is estimated there are more than 10,000 credit card transactions made every
second around the world. This astonishing number results in more than $7.5
trillion in credit card payments per year (American Bankers Association). If you
are one of the lucky businesses processing these transactions, you are now
subject to the newest IRS requirement—Section 6050W.
What is 6050W?
Section 3091(a) of the Housing Assistance Tax Act of
2008 added Section 6050W to the Code requiring merchant acquiring entities and
third party settlement organizations to file an information return for each
calendar year reporting all payment card transactions and third party network
transactions with participating payees occurring in that calendar year. It was
created in an effort to further reduce the estimated $345 billion tax gap from
the business sector by providing additional information to the IRS on aggregate
credit card transactions. Effective January 2012, all credit card processors
(i.e., LawPay, First Data, TSYS, etc.) and third
party payment aggregators (PayPal and Square) will be required to report gross
card transactions to the IRS. This means the gross dollar amount of all
transactions will be reported on a special 1099-K, regardless of returns or any
processing fee deductions.
The amount to be reported to the IRS with respect to each lawyer is the total
gross amount of all of the transaction made for that lawyer in the calendar
year. The preamble to the final regulations under section 6050W makes clear that
the amount reported is to be the total gross amount "without regard to any
adjustments for credits, cash equivalents, discount amounts, fees, refunded
amounts, or any other amounts." 75 FR 49821-01, 2010 WL 3207681 (Aug. 16, 2010).
Commentators on the final regulations had suggested "defining ‘gross amount’
as net sales, taking into account credit transactions, chargebacks and other
adjustments, on the ground that gross amount is not a true indicator of
revenue." Id. The Treasury rejected these suggestions because "[t]he information
reported on the return required under these regulations is not intended to be an
exact match of the net, taxable, or even the gross income of a payee." Id
What about my IOLTA?
In the case of attorneys, Section 6050W does not
make a distinction between credit card transaction deposits made to a trust or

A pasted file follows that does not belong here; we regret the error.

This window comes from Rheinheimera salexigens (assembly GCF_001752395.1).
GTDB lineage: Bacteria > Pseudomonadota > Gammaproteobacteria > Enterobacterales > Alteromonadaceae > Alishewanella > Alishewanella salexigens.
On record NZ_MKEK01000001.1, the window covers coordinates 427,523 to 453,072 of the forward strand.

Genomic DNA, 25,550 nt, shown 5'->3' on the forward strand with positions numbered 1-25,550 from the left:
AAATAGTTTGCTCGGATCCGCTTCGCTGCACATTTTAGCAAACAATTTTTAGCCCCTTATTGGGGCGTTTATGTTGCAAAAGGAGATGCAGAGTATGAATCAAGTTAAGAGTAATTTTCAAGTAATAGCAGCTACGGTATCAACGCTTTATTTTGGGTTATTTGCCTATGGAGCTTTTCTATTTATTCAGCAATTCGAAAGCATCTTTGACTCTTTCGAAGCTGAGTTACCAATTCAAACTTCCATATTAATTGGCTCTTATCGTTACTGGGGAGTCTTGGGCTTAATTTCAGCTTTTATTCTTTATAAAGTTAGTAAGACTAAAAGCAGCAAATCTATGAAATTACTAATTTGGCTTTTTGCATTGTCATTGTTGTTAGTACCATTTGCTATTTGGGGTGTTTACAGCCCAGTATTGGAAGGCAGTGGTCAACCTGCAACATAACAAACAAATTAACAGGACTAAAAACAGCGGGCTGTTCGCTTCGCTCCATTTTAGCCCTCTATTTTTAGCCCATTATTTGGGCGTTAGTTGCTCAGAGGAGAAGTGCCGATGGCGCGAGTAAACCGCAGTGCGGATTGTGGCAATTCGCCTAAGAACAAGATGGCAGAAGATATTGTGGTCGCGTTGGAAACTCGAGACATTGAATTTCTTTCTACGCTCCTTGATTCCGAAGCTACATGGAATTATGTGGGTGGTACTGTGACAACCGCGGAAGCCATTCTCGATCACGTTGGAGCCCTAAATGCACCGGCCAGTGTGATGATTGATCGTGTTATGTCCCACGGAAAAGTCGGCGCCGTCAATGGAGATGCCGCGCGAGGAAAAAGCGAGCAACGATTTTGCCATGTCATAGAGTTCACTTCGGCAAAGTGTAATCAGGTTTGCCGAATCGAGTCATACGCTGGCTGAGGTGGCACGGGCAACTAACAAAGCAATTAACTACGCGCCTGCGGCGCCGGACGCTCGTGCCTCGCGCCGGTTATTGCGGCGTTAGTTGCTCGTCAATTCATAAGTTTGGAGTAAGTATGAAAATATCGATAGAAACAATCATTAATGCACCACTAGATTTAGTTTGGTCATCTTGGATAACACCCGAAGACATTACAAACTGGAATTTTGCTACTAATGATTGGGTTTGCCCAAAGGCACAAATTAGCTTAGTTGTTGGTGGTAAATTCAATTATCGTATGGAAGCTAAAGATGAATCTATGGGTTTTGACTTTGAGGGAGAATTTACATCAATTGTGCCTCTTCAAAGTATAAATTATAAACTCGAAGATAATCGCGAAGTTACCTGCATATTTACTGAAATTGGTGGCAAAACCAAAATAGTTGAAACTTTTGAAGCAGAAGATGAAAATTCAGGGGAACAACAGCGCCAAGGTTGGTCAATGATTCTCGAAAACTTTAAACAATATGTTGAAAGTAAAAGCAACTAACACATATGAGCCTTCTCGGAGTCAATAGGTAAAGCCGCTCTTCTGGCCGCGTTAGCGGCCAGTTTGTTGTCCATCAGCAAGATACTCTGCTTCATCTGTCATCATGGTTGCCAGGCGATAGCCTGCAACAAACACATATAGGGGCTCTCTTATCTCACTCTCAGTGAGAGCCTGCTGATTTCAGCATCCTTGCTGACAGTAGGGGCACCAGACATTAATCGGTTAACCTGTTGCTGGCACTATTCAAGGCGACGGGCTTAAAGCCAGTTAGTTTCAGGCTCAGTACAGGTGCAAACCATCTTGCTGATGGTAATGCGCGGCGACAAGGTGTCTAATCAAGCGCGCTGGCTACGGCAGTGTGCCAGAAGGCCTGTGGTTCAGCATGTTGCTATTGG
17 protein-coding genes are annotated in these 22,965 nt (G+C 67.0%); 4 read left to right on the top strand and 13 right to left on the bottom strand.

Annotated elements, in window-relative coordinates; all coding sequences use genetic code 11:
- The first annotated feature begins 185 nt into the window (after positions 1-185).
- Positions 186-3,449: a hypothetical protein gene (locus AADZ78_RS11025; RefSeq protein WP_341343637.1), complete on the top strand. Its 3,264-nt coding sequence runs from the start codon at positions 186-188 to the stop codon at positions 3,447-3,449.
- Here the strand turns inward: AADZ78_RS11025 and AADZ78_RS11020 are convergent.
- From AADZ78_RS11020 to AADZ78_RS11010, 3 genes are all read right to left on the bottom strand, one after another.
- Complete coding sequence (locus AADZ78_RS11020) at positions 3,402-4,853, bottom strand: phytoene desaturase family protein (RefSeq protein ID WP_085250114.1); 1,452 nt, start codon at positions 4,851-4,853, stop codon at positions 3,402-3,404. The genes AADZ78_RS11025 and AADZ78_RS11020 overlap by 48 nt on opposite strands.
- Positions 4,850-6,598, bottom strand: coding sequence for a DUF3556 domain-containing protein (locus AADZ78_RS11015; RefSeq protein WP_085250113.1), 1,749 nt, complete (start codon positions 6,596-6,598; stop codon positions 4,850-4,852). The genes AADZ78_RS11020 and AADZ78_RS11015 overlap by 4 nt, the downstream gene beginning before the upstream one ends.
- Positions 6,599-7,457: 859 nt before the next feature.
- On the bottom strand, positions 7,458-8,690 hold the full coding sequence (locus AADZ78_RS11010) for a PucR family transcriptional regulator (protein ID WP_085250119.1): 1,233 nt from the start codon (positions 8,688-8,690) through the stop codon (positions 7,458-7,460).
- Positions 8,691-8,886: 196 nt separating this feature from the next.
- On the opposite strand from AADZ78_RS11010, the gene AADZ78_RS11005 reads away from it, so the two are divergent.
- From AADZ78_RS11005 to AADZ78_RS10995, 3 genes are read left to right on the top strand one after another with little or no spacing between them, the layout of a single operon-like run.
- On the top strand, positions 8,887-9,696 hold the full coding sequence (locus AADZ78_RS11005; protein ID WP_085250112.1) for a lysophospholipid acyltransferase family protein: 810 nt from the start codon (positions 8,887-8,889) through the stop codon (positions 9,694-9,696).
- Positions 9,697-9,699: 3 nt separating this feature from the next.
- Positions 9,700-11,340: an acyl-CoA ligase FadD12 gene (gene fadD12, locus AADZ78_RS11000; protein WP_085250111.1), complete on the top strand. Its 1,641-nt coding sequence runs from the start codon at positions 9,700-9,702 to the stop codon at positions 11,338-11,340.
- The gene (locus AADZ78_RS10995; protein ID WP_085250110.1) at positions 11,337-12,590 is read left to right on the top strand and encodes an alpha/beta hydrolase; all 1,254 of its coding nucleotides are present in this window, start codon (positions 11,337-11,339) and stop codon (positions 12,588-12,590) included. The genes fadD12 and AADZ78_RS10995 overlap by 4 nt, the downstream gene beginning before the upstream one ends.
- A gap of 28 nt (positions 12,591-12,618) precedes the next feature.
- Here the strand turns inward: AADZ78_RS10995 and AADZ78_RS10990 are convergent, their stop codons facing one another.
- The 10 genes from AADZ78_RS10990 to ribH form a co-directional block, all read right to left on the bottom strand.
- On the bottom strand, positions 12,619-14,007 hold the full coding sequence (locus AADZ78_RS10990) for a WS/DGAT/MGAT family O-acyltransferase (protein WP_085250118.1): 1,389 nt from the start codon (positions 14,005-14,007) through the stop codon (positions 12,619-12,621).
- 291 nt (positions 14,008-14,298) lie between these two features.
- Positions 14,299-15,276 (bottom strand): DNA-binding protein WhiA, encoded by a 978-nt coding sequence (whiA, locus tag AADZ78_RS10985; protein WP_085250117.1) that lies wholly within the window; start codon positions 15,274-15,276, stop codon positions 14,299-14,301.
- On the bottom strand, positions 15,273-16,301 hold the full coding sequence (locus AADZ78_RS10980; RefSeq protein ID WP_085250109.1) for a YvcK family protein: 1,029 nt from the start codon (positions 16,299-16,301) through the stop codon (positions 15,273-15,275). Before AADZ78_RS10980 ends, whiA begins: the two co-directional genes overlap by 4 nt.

IOLTA bank account and an attorney’s operating bank account. This has many
attorneys concerned the IRS will view these transactions incorrectly as income.
However, there are two important items to note: (1) the new 1099-K is only
intended to be "informational"; and (2) your processor should include a merchant
industry code on your 1099-K identifying you as a law firm or provider or legal
services. The reporting requirements under section 6050W require credit card
processors to report to the IRS on Form 1099-K the total gross amount of payment
card transactions processes for each client over the calendar year, without
reduction to account for amounts deposited into IOLTAs. Although there are few
instructions from the IRS informing taxpayers on how to account for
discrepancies between 1099-Ks issued to them and amounts reported on the
taxpayer’s return, it is clear that the IRS does not intend the Form 1099-K to
match net, taxable or even gross income. Thus, the amount shown on the Form
1099-K will not in all instances be required to be reported as income.
Match or mis-match?
In addition to the gross volume reporting, Section
6050W also requires processors to verify and match your federal tax ID and legal
name to IRS records. 6050W requires an exact match on both items to file your
1099-K correctly. Due to technology limitations with most Visa and MasterCard
processors, merchant statements are usually limited to only 25-35 characters. As
such, many law firms merchants have either abbreviated their name or used an
acronym for their merchant account. If this is the case, you will need to
contact your processor to assure that your legal name on your merchant exactly
matches the legal name you use to file your tax returns (at least within the